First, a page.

Thursday, December 12, 2013

Middle School Students Vie For National Recognition Jan. 25 In Future City Regional Finals

As global urban populations rise, energy and climate change issues are increasingly prevalent. Thus, the demand for creating transportation solutions that are quick, safe, reliable and sustainable has never been more urgent.
Throughout the world, a person’s ability to function and contribute to society is reliant on his or her capacity to mobilize, whether by air, foot, car, bike or public transit.
More than 40,000 middle school students from 1,350 schools in 37 regions nationally have been tasked with Tomorrow’s Transit: Design A Way To Move People In And Around Your City, figuring out those much-needed solutions for DiscoverE’s 2013-14 Future City Competition.
Since returning to school in the fall, student teams have been hard at work on their Future City projects and preparing for regional finals in January 2014.
First-place winners from each qualifying regional competition receive a trip to the Future City Competition National Finals in Washington, D.C., February 15-18, 2014 during Engineers Week.
The national grand prize is $7,000 for the team’s school or after-school’s STEM program and a trip to U.S. Space Camp in Huntsville, Alabama.
In Central Pennsylvania, there are approximately 37 teams competing in the Future City Competition Regional Finals, which will be held on January 25, 2014 at the Pennsylvania State Museum.
Future City has received national attention and acclaim for its role in encouraging middle schoolers nationwide to develop their interest in science, technology, engineering and math (STEM). The annual challenge is one of the nation’s leading engineering education programs and among the most popular.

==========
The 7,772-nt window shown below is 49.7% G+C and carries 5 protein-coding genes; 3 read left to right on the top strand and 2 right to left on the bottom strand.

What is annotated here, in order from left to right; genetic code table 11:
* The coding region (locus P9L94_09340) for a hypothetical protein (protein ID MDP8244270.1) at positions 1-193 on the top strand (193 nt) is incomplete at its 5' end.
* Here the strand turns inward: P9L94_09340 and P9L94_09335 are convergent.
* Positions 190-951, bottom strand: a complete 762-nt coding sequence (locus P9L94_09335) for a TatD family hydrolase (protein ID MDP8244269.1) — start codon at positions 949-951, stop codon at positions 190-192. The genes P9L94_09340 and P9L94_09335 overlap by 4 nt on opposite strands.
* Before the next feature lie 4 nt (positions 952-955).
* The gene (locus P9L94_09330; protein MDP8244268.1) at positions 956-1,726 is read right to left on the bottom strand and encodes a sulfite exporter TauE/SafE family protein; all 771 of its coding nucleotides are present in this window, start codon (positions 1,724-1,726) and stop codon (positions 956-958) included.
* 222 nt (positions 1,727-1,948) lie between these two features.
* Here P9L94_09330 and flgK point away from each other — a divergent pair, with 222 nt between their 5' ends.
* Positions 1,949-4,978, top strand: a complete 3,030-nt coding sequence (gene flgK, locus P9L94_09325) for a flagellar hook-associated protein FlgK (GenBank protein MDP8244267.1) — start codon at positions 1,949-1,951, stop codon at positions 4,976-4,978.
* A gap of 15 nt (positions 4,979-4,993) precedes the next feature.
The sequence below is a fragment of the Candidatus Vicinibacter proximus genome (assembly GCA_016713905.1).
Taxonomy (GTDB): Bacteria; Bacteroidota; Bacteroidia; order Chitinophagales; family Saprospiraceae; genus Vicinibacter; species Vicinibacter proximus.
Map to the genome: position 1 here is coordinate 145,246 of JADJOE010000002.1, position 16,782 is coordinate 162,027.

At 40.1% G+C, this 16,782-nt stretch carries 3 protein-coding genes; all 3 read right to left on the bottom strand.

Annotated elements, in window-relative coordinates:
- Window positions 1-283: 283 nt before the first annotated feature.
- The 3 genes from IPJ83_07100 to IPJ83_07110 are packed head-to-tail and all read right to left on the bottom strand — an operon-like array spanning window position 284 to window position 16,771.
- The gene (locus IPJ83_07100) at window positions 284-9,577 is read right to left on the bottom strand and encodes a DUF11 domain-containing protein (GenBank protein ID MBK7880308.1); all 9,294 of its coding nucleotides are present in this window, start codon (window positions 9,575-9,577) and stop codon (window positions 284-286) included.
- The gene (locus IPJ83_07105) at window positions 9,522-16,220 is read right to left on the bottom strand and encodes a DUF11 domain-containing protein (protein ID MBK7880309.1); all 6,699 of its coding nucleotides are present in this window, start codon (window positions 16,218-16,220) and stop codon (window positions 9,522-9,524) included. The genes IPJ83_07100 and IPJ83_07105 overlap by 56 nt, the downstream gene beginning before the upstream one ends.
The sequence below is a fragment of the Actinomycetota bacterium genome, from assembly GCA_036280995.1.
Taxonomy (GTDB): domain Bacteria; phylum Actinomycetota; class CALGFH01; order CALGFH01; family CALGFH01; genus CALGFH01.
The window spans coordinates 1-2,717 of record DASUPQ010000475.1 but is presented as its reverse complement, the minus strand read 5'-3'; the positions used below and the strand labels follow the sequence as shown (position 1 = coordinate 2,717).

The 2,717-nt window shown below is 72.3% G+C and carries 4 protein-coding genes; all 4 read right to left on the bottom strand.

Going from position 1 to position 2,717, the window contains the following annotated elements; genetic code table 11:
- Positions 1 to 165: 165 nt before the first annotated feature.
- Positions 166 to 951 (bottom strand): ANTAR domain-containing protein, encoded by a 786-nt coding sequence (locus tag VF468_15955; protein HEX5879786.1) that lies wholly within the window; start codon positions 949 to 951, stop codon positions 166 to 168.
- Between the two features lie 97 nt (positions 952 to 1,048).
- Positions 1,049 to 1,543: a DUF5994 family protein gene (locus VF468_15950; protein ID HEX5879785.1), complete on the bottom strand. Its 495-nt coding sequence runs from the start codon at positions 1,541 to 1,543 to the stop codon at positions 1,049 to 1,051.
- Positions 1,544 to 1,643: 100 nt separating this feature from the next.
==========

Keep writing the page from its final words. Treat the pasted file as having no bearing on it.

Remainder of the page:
Led by an educator and engineer mentor, students learn the basics of city planning and management as they design a virtual city using SimCity software. Via the research essay, the students delve deeper into a citywide issue.
This year’s question asks them to review the transportation options and needs of their own city, create viable ideas that consider safety, accessibility, intermodality and sustainability in an effort to reimagine a better and more efficient city. From there, each team builds a physical model of their city using recycled materials costing no more than $100.
Along the way, the students also learn about the engineering disciplines that encompass their solutions, including learning and identifying the steps of the design process.
For more information on judging or mentoring, visit the Future City Competition website.

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